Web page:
NORTH and South Korea are looking to rekindle their long-estranged relationship with a project to reconnect railways and roads across the divided peninsula which have been cut off this the 1950-53 Korean War, but the construction of the plan could not start until sanctions against the north remain in place.
On Wednesday, the two Koreas held a symbolic groundbreaking ceremony that took place among a series of measures to improve bilateral relations agreed upon in September by South Korean President Moon Jae-in and North Korean leader Kim Jong-Un.
Seoul maintained that the ceremony did not mark the start of work on reconnecting and modernising the infrastructure between the two countries, which were still technically at war after the conflict ended with a ceasefire and not a peace treaty.
A South Korean Unification Ministry spokesman said the launch was a mere “expression of a commitment”, adding the construction depended on “progress on the North’s denuclearisation and circumstances concerning sanctions”.
However, Kim Yun Hyok, the North’s top railway official reiterated Pyongyang’s stance in insisting the South stop toeing the US line on maintaining sanctions on the North until it gives up its nuclear weapons.
“If (the South) keeps looking around to check someone’s mood and continues wavering, reunification would never be achieved,” Kim said at the ceremony at the Panmun railway station in the North’s border city of Kaesong, as quoted by the AFP.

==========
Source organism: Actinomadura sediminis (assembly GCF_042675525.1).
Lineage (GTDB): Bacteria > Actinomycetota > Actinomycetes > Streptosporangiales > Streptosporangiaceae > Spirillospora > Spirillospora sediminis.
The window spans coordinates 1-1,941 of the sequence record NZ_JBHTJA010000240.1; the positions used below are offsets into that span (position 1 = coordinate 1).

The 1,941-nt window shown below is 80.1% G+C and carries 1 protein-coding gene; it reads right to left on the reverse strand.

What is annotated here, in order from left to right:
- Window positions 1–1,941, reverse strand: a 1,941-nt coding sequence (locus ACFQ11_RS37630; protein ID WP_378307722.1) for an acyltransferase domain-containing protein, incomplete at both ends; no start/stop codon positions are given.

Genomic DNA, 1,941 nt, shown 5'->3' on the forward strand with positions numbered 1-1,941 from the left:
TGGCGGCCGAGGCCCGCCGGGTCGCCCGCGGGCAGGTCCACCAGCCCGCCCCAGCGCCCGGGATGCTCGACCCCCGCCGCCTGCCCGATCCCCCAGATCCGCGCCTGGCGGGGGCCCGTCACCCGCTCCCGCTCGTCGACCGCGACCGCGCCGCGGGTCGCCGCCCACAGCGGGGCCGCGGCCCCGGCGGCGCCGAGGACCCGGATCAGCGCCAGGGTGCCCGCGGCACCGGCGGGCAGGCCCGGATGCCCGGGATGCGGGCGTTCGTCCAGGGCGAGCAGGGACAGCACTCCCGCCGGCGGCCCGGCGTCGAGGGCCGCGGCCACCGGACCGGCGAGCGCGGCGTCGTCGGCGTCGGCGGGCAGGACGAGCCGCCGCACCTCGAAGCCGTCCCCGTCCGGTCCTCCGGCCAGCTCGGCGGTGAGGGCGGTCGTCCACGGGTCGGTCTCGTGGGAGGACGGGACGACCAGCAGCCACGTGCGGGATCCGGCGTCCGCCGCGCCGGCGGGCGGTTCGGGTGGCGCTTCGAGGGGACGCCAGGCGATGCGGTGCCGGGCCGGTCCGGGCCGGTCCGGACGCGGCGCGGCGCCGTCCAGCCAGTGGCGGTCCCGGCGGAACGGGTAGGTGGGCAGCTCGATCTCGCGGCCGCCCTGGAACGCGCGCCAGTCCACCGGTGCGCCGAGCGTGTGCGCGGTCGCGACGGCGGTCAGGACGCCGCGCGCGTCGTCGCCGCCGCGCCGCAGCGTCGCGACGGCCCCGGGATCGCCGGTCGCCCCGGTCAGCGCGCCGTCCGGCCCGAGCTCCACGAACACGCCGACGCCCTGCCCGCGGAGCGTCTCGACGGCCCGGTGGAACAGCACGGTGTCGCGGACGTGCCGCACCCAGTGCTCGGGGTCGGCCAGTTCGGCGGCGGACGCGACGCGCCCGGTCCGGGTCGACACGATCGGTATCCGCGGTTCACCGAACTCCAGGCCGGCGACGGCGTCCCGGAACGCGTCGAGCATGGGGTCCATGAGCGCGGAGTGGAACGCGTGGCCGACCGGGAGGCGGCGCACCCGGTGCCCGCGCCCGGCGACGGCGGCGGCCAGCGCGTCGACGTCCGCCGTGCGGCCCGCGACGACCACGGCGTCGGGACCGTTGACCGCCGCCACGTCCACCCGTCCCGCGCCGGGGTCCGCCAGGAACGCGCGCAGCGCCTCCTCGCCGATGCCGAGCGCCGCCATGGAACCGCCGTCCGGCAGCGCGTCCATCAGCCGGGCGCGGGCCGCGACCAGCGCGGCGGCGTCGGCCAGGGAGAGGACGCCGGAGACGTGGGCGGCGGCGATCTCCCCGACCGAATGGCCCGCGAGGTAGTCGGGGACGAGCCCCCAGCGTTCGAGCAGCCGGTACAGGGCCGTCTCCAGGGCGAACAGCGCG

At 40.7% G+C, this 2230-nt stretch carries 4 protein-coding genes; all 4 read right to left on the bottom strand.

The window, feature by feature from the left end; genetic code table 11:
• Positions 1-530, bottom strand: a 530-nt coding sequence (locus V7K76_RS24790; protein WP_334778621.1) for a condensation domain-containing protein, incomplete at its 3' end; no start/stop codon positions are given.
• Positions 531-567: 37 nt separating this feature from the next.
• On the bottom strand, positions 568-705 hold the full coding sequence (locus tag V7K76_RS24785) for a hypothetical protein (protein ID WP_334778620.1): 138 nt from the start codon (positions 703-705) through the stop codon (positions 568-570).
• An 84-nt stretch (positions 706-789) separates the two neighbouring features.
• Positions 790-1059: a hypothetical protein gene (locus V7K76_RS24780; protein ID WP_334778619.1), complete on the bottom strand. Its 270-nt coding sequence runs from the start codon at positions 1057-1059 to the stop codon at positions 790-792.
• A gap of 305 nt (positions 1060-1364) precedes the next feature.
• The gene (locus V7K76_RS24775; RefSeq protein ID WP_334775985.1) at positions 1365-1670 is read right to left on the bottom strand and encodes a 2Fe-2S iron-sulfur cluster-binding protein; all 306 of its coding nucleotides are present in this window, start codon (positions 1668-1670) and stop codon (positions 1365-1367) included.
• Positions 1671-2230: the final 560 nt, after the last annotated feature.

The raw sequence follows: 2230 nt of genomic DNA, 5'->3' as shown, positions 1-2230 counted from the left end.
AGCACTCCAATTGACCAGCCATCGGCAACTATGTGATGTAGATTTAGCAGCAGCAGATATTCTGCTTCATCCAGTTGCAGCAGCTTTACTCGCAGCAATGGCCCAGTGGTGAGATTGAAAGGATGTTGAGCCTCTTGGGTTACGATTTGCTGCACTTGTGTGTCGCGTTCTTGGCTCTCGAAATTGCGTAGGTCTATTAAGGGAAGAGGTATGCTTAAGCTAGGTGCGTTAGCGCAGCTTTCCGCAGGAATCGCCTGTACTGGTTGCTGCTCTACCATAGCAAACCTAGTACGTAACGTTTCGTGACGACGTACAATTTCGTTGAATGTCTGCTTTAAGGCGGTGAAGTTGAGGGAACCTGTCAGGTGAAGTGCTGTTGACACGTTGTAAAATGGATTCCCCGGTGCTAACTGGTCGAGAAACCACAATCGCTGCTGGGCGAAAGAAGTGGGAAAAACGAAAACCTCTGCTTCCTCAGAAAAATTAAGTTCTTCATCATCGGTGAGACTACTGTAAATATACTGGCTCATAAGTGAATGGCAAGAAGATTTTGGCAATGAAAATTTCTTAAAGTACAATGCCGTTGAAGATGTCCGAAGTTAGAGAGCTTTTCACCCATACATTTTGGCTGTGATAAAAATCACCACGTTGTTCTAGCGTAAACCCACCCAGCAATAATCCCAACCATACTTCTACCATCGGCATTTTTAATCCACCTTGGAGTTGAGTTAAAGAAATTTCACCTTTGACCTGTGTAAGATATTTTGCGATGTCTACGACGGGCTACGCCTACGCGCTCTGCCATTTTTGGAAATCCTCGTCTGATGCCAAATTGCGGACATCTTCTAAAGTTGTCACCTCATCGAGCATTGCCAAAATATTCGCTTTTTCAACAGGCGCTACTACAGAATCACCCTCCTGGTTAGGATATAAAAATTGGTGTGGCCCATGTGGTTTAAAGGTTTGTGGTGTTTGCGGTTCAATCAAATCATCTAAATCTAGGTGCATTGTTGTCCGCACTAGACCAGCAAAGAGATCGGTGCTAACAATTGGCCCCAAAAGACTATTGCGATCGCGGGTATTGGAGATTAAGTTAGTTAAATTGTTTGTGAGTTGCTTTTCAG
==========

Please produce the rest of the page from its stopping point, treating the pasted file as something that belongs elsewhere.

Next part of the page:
After his remarks, about a dozen delegates from both the North and the South stood along the railroad and pulled yellow levers to link up the railway tracks in a symbolic gesture.
South Korea had reportedly set aside US$620,000 for the effort, which is another example of the thaw in relations between the Koreas.
However, major economic initiatives have yet to take off as the North has been sluggish on fulfilling its denuclearisation pledge.
Kim had earlier agreed to work toward denuclearisation at a summit with US President Donald Trump in June, but negotiations have made little headway.
Pyongyang has expressed anguish at Washington’s insistence that sanctions remain until the North takes concrete steps to give up its nuclear arsenal.
“The South is trying to build on existing agreements, believing that advancing inter-Korean ties would have a positive impact on denuclearisation,” said Shin Beom-chul, a senior fellow at the Asan Institute for Policy Studies in Seoul, as quoted by Reuters.
“But given the absence of actual construction, the North will keep pressing the South to make it happen despite sanctions, in line with Kim’s efforts to shore up his regime,” he added.